Dave Hunt (Christian apologist)

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Dave Hunt
David Hunt in 2008 in Canada
David Hunt in 2008 in Canada.
Born David Charles Haddon Hunt
1926
Died April 5, 2013(2013-04-05) (aged 87)
Bend, Oregon, U.S.
Occupation Apologist, Author, Speaker, and Radio commentator.
Religion

Plymouth Brethren

Website thebereancall.org

Dave Hunt (September 1926 – April 5, 2013) was a Christian apologist, speaker, radio commentator and author. He was in full-time ministry from 1973 until his death. The Berean Call, which highlights Hunt's material, was started in 1992.[1] Hunt traveled to the Near East, lived in Egypt, and wrote numerous books on theology, prophecy, cults, and other religions, including critiques of Catholicism, Islam, Mormonism, and Calvinism, among others. Hunt's Christian theology was evangelical dispensational and he was associated with the Plymouth Brethren movement.[2]

Early life[edit]

Hunt was born in 1926 and raised in a Christian family. He was an alumnus of UCLA and was married with four children. He worked as a CPA before his entry into full-time ministry.[3]

Positions[edit]

Hunt believed occult or pagan influences are pervasive in modern culture - this includes evolution, as well as all forms of psychology, some forms of entertainment, yoga, and some forms of medicine. His book Occult Invasion is dedicated to this area, while several other books mention it in part.[4]

Creationism[edit]

Hunt was a strict Biblical Creationist - refutations of evolution and theistic evolution were a frequent topic of his radio programs, Search the Scriptures Daily and According to God's Word.

Calvinism[edit]

Hunt addressed Calvinism in a book called What Love is This? Calvinism's Misrepresentation of God, published in 2002 and revised in 2004 and 2006. He sought to refute many alleged misconceptions of Calvinism without taking an Arminian stance. He outlined a theological middle ground between Calvinism and Arminianism, where, according to Hunt, one can believe in eternal security but reject Calvinistic teaching. Also published in 2004 was Debating Calvinism: Five Points, Two Views, co-written in a point-counterpoint debate format by Hunt and Calvinist apologist James White.

Catholicism[edit]

In A Woman Rides the Beast, he identified the Roman Catholic Church as the Whore of Babylon from the prophecies in chapters 17 and 18 of the Book of Revelation.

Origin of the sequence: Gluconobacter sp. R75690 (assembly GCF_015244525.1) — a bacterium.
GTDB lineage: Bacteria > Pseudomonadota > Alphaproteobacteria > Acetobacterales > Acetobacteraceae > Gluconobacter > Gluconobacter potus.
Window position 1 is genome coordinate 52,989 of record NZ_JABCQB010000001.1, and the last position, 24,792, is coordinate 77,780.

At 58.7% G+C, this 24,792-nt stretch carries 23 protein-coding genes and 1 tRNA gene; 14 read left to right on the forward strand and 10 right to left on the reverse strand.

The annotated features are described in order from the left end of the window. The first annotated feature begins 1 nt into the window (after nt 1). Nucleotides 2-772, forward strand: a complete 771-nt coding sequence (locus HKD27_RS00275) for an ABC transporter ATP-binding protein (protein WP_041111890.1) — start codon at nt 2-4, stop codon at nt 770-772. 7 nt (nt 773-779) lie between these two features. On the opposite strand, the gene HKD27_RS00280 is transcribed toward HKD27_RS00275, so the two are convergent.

Mormonism[edit]

The Godmakers, which Dave Hunt co-wrote with Ed Decker, and the accompanying film, The God Makers, was an exposé on Mormonism, highlighting the Mormon belief that Jesus is the spirit brother of Lucifer and many other facets of Mormonism. Jeremiah Films made a video that is based on the book.[6]

Other[edit]

In 1973 he wrote the screenplay for Time to Run, a Christian film produced for the Billy Graham Evangelistic Association (Hunt later criticized Graham's ministry for its open ecumenicism).

The Seduction of Christianity (co-written with Tom A. McMahon), which categorized Word of Faith teachings, meditation, and psychology-based counseling as New Age heresies, generated much debate in the 1980s. Responses from meditation proponents and from Calvinist re-constructionist writers include Seduction?? A Biblical Response and The Reduction of Christianity. Hunt has written a rejoinder to the latter critics in his Whatever Happened to Heaven?

Hunt wrote about Y2K with the intent of refuting the fearful predictions being made by other Christian fundamentalist writers (Y2K: A Reasoned Response To Mass Hysteria).

In his final book, "Cosmos, Creator and Human Destiny", Hunt supported the Creationist viewpoint and alleged that there were deficiencies in both the Big Bang theory and the theory of evolution.

Bibliography[edit]

Critical Assessments[edit]

References[edit]

  1. ^ "'Bold, Loving' Christian Apologist Dave Hunt Passes Away at Age 87". The Christian Post. Retrieved 2015-01-04. 
  2. ^ "About Dave Hunt". Chick.com. Retrieved 2010-05-02. 
  3. ^ "The Berean Call: About Dave Hunt". The Berean Call. Retrieved 2015-01-04. 
  4. ^ Chapter One Hunt, Dave (2010). Occult Invasion The Berean Call. ISBN 978-1-928660-60-6
  5. ^ "Can You Believe in the Bible and Evolution?". The Berean Call. Retrieved 2015-01-04. 
  6. ^ "The Godmakers". YouTube. 2007-11-20. Retrieved 2010-05-02. 

External links[edit]